Simple Test for Garden Soil Nutrients

Essential beginning step

A simple test for garden soil nutrients is an essential beginning step to a fabulous gardening experience. I want to share my experience so that you, too, can have a great start in gardening. A test like this is recommended every 3 to 5 years to inform you of your soil’s nutrient-supplying capability so that you can accurately fertilize only what’s needed.

The test

With so many choices for soil tests, I needed some direction. Chelan County Master Gardeners offer a list of soil testing companies. I’ve included a link to this list. Searching through these options, my priority is to find a test for my soil’s intended use, which is an organic vegetable garden. This test, Soil Savvy, does just that. Using a lab, the test assesses macro and micronutrients and pH, then supplies an organic fertilizer recommendation.

The most common nutrient deficiencies in the Pacific Northwest would be one of the primary three macronutrients, nitrogen (N), phosphorus (P), or potassium (K). This test gives you an analysis of these three macronutrients, plus magnesium (Mg), sulfur (S-SO4), and sodium (Na).

The most common micronutrient deficiencies in our area are zinc (Zn) and boron (B). The Soil Savvy tests six micronutrients, besides zinc (Zn) and boron (B), and pH. The soil pH is another important component to assess the relative acidity or alkalinity of the soil. Soil pH is important for nutrient availability, toxic metals, and microbiological activity. A good pH level for vegetables is between 6 – 7.5.

Collecting the soil

In this video, I collect a small sample from each of my ten raised beds. I mixed the soil samples to get a general representation of all the beds combined. Oh ya, that’s my gardening assistant Emmylou in the background running back and forth.

Everything needed to complete the soil testing process is in view. The kit includes a prepaid mailing envelope, a measuring scoop, a soil sample container filled with liquid with a preservative disc—Walkthrough the steps with me.

Step 1

I complete this two-part form. The top half goes with my soil sample so the company knows my intended use of the soil. I include all of my contact information so they know where to send my test results. The lower half is for me to keep so that I can track my sample.

Step 2

The soil container has two copies of the same barcode to let me keep one for tracking my sample. I peel off the code outside of the container and add it to my Customer Card for later reference.

I’ve attached the code to the lower half of the form

Step 3

The container has boxes that you mark to identify what the intended purpose for the soil will be, such as garden, lawn, flower bed, or other.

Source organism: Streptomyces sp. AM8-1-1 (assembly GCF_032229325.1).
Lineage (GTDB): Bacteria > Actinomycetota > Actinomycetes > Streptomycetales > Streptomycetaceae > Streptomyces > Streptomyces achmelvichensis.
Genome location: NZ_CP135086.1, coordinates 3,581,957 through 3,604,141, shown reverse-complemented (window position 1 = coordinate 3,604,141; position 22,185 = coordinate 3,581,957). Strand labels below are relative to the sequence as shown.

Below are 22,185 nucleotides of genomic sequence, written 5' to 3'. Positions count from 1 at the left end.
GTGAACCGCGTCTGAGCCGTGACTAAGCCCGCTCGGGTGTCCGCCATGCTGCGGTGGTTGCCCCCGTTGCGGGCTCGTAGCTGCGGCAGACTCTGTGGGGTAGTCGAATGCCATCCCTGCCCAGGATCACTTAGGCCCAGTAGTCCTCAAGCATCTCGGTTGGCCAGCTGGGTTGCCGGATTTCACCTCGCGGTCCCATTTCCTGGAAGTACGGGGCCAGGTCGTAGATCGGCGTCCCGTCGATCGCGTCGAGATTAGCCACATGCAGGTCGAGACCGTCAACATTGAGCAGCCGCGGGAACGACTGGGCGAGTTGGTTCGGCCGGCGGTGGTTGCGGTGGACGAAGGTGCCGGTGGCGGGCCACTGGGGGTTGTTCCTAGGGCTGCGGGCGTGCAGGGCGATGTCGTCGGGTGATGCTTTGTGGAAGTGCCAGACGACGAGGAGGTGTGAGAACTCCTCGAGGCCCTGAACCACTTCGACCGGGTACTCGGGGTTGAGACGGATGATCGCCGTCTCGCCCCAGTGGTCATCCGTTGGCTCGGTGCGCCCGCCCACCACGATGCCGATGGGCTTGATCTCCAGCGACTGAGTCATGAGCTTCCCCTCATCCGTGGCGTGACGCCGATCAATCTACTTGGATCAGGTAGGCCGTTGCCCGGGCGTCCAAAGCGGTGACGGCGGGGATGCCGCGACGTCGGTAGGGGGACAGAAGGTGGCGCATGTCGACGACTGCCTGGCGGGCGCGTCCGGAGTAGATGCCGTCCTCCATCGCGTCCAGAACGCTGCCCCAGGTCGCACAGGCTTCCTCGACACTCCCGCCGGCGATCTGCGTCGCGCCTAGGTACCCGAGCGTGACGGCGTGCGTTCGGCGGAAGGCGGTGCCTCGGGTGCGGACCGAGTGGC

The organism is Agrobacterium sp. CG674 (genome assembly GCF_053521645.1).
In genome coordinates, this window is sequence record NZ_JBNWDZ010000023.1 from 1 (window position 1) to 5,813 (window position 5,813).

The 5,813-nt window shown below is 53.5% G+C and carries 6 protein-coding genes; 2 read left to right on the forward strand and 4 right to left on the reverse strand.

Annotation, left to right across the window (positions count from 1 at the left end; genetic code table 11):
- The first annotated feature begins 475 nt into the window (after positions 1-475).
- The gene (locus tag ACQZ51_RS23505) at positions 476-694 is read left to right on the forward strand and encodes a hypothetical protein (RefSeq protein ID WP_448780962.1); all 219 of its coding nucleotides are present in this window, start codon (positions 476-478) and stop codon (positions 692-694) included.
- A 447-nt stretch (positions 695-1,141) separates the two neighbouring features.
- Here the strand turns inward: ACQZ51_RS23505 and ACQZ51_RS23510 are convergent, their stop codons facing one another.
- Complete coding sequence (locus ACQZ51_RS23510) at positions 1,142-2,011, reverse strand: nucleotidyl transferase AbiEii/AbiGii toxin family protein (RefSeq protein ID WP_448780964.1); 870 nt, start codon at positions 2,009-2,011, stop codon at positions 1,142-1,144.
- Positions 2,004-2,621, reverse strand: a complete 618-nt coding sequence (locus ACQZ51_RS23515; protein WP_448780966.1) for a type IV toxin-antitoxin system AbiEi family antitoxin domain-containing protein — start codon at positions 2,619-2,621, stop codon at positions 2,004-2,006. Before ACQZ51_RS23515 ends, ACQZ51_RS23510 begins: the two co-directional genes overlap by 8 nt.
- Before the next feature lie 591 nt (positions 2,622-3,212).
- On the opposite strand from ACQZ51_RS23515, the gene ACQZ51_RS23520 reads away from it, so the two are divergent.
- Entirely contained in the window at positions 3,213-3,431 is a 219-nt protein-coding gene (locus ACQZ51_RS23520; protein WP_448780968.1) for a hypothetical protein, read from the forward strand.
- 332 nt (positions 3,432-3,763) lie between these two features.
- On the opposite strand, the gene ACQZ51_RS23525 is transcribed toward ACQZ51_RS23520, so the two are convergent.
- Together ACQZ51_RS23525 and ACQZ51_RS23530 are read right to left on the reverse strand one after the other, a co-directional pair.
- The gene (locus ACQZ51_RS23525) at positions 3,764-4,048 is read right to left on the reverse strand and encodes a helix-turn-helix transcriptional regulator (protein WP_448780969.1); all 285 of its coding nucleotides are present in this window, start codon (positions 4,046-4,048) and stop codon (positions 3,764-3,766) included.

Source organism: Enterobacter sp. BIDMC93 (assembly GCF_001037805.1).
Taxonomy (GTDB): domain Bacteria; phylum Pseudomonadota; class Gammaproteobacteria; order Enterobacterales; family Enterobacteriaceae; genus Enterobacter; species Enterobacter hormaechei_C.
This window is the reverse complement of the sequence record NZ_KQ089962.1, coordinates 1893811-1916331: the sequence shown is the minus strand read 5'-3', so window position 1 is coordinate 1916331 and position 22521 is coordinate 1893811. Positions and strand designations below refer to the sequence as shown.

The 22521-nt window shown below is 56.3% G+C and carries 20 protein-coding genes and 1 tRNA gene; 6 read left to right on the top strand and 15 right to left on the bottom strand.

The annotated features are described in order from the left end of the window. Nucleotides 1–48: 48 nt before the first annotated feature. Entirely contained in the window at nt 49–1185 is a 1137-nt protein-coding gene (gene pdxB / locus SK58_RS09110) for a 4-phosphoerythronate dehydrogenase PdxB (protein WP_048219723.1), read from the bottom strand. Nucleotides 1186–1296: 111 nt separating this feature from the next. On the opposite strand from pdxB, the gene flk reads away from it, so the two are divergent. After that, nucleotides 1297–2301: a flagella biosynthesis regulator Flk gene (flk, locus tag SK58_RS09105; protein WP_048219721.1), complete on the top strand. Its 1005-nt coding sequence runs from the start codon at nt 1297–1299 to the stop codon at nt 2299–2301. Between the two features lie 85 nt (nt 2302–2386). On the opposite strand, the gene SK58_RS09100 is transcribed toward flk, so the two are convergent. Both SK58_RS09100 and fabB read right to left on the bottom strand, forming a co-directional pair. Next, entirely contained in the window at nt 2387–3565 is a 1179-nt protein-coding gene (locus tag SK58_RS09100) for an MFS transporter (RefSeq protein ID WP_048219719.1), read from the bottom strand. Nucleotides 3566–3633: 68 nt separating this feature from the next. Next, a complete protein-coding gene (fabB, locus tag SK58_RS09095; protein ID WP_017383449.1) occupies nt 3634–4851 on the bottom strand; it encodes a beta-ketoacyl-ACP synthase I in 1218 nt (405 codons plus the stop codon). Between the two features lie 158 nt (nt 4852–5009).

As you can see in the video the soil sample container has liquid and a disc. The liquid and disc in the container stabilize and preserve my soil sample in transit.

Step 4

I use the scoop included in the kit to measure this specific amount of soil from the mixed bag of soil I collected.

Step 5

The company provides a prelabeled envelope that doesn’t require postage. Once I mail the package, I will get a notification through email in 7-10 business days.

Interpreting the results

Here is a copy of the test results for my garden. The NPK fertilizer recommendation is highlighted in the yellow section offering a synthetic and organic version. The recommendation of 13-0-0 refers to the amount of each of the three primary nutrients in the recommended fertilizer. Labels on fertilizers tell the amount of each of the three primary nutrients in the fertilizer expressed as a percentage of the total fertilizer weight. Nitrogen (N) is always first. Phosphorus (P) is second, and potassium (K) is third. My NPK fertilizer recommendation for organic fertilizer says 13-0-0@ .5 lb/100 sq. ft. Apparently, my soil doesn’t need any more phosphorus or potassium. As you can see, I’m slightly below the target area with nitrogen. Last year I harvested and removed lots of vegetables, depleting the soil’s nitrogen. In consulting the Home Gardeners Guide to Soils and Fertilizers, I see that a good source for 13-0-0 fertilizer is blood meal. Each of my raised beds is approximately 4’x12′ = 48 square feet, which would require ~.25/lb per bed. I will need a total of 2.5 pounds of organic nitrogen fertilizer to divide and spread on my 10 raised beds.

Most of the micronutrients are within the acceptable range. The zinc (Zn) and copper (Cu) are above the targeted amounts, which is OK. The pH is a little acidic but acceptable at 6.31.

The report’s backside provides a handy resource of the listed macro and micronutrients and their corresponding chemical symbols.

My plan

Using organic fertilizers in my garden, I’m promoting the soil’s health in many ways; improved water movement, providing organic matter and structure to the soil, and feeding beneficial microbes. Last year I added several inches of compost to each of my beds before planting. The beneficial microbes from the compost consumed the soil through the year, causing soil in the bed to “shrink.” I’ll add more compost this year to promote ongoing soil health, understanding that compost releases nutrients slowly as natural processes over time occur. I’ll add the recommended amount of blood meal to get the nitrogen content up this summer for the ideal soil nutrient levels.

I have big plans for another momentous year of delicious vegetables. Adjusting my soil amendments based on lab results from a reputable company will ensure that all the money and time I spend on my garden is worthwhile. The successful harvest means I’ll have plenty of fresh organic vegetables for my family and a lot more to share. With just the right amount of organic nitrogen, all these vegetables are possible, plus I have the peace of mind that I’m preserving water quality by not over-fertilizing, which causes excess nitrogen to leach into a water source contaminating our lake or river.